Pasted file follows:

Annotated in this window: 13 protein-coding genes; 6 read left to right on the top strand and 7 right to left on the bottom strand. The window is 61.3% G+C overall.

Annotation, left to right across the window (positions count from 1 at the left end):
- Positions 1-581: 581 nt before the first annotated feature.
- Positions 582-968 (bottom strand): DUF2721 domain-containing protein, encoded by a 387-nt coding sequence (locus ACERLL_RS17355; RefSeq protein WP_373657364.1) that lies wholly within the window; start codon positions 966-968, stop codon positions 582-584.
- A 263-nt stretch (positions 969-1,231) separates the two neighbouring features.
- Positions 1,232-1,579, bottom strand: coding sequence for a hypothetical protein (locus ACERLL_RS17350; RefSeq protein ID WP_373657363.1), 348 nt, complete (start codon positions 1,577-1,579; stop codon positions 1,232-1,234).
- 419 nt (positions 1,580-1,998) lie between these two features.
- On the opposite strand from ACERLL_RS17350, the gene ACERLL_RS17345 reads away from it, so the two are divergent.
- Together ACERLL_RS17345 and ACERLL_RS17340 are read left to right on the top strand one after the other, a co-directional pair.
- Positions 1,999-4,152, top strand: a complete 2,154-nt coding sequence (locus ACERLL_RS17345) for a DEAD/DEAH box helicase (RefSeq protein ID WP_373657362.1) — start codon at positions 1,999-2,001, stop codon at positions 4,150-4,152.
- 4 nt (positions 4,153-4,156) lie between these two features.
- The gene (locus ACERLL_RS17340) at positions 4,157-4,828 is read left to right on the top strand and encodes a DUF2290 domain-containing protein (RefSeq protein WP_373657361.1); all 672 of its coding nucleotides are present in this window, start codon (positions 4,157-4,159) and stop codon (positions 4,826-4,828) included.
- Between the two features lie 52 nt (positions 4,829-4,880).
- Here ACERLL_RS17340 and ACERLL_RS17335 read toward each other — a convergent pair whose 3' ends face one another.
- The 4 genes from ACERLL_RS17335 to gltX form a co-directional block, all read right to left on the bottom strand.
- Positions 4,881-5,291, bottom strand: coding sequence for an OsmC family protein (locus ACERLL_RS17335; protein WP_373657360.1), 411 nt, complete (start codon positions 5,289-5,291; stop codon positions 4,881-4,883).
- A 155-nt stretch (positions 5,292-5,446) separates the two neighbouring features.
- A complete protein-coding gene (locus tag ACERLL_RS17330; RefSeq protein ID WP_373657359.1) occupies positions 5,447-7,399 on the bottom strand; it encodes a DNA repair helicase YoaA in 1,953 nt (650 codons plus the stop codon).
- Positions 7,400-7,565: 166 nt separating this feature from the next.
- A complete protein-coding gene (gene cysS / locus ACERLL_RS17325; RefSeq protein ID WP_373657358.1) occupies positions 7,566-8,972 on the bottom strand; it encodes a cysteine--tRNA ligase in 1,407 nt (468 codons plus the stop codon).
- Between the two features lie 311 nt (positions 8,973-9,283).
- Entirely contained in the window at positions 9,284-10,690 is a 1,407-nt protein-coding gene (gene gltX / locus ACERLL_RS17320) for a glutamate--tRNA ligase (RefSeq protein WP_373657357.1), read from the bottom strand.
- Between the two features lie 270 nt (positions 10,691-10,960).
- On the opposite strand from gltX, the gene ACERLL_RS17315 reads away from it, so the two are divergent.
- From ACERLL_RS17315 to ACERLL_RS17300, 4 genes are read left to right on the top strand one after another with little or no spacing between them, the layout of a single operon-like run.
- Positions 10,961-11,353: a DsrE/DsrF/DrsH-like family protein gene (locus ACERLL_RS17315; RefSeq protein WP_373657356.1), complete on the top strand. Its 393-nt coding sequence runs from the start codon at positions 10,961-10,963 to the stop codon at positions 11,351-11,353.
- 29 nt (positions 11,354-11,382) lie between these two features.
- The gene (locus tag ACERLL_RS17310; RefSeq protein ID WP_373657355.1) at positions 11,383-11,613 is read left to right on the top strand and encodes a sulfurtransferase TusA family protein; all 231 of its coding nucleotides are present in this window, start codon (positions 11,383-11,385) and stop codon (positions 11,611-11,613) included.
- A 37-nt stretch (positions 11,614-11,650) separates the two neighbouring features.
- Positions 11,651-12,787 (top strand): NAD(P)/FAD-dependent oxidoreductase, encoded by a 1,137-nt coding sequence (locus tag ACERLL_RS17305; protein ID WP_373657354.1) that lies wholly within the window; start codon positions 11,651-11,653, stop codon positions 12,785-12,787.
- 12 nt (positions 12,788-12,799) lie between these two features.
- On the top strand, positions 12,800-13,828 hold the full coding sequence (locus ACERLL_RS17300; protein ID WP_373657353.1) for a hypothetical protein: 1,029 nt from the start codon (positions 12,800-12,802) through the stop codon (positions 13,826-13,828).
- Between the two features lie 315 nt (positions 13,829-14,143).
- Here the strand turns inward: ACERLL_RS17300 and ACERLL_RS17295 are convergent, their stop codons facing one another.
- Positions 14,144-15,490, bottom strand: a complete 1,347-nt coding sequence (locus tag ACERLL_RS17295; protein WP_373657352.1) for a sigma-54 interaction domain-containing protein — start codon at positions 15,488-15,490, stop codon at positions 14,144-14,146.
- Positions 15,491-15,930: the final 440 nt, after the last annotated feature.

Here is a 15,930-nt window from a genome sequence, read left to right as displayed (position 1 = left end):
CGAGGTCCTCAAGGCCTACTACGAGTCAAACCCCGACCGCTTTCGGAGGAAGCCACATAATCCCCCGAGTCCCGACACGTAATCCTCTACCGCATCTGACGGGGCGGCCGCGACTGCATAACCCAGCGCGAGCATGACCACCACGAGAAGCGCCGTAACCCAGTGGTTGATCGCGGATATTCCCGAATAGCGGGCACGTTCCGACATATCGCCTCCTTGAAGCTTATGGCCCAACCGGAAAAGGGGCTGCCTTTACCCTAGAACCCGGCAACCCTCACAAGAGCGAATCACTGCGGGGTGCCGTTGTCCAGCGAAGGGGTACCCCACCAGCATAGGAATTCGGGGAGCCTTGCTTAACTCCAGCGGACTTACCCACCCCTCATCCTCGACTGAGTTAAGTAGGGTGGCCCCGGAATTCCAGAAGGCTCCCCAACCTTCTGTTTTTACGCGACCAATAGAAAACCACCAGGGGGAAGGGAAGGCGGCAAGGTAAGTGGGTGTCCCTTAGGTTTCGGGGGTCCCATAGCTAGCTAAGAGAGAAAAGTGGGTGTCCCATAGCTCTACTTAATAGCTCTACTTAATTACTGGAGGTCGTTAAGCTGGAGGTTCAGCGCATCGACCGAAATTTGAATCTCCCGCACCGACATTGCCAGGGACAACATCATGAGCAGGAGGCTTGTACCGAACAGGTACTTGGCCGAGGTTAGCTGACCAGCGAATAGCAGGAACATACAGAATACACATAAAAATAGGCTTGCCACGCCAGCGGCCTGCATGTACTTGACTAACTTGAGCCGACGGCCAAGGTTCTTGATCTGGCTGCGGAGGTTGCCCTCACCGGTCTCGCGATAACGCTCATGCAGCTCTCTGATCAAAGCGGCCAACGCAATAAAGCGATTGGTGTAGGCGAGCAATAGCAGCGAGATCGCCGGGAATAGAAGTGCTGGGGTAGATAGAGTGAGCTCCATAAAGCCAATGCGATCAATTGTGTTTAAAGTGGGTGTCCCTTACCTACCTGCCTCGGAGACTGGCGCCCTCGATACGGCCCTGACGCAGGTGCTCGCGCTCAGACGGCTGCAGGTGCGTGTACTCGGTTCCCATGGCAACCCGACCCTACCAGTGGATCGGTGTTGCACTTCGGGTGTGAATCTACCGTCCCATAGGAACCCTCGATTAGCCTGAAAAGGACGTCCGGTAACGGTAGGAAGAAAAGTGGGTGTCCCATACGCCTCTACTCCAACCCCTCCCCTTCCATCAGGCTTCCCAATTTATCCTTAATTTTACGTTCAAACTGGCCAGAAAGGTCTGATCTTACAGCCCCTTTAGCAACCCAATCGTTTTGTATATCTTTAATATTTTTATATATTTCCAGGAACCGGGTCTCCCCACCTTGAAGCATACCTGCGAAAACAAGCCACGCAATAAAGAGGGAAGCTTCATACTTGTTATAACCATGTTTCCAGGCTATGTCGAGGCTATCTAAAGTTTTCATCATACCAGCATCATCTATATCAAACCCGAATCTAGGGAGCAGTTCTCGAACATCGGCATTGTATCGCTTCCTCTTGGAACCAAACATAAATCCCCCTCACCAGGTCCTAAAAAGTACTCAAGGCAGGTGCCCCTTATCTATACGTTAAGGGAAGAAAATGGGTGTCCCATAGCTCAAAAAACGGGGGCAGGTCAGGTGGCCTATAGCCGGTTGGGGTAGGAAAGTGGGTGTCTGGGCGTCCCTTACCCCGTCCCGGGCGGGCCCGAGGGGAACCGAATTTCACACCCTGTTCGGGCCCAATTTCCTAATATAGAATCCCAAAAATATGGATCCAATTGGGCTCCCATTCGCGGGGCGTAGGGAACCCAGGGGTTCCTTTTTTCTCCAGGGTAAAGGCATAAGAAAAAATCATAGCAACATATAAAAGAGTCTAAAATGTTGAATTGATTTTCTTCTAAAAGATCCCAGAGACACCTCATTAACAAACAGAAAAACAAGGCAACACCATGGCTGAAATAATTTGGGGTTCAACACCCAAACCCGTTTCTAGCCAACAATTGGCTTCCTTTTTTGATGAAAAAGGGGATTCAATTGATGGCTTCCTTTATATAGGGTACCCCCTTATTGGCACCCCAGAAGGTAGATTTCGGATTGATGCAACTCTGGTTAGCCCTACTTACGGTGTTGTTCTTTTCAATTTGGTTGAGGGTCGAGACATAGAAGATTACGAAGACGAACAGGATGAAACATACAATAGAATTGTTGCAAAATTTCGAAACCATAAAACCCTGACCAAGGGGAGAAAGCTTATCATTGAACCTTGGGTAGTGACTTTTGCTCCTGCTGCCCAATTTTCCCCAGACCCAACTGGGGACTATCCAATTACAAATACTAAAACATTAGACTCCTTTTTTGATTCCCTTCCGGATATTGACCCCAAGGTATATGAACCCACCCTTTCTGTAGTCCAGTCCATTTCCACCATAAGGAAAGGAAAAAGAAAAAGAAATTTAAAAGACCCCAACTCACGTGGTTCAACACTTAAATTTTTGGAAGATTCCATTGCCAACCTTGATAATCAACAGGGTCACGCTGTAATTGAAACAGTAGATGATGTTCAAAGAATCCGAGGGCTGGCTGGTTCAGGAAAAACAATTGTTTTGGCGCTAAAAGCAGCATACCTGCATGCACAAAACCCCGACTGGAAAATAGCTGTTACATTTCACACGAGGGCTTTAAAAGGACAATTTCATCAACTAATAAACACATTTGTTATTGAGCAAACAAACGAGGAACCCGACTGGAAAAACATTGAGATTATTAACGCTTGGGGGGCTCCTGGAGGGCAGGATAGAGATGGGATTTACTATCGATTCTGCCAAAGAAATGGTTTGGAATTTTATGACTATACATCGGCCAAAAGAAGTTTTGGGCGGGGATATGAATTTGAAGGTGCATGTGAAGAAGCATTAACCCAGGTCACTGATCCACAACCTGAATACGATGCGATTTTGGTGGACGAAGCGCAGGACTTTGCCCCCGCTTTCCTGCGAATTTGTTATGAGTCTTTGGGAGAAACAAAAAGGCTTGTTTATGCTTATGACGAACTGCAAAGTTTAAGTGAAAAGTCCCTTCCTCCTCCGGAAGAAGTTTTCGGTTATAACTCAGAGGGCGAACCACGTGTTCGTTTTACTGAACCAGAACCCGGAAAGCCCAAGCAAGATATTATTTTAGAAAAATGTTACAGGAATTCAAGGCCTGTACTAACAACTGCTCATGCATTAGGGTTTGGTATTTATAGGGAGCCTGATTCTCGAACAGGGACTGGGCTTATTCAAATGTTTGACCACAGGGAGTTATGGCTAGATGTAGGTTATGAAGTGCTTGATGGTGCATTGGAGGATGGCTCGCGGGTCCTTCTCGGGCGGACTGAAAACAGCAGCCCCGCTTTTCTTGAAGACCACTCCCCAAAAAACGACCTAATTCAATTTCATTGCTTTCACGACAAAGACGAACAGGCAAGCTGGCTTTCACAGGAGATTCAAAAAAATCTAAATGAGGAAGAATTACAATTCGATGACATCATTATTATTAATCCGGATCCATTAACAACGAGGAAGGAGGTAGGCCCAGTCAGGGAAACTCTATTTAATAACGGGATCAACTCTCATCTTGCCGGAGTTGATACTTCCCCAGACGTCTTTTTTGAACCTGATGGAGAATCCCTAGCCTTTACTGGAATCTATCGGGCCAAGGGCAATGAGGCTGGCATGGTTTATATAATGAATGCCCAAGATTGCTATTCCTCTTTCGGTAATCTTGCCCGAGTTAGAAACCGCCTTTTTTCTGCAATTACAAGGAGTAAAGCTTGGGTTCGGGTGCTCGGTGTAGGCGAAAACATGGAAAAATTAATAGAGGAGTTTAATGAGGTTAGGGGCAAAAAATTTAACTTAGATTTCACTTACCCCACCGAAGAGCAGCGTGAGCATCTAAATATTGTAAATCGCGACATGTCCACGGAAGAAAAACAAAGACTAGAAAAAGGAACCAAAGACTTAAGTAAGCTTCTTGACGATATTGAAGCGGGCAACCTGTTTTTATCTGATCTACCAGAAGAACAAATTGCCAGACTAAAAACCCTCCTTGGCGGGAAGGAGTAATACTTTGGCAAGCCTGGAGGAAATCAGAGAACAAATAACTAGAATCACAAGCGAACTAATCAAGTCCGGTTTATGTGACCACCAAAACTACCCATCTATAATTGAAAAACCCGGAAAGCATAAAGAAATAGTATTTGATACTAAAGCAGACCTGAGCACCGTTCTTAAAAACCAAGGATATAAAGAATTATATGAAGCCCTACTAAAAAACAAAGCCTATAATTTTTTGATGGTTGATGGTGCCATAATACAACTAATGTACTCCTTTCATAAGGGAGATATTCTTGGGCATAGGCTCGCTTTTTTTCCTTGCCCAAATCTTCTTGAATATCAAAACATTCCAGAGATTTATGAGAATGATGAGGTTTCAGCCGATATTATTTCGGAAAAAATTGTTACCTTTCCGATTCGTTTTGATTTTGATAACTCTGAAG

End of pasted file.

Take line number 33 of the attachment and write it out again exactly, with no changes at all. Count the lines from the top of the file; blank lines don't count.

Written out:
- Between the two features lie 315 nt (positions 13,829-14,143).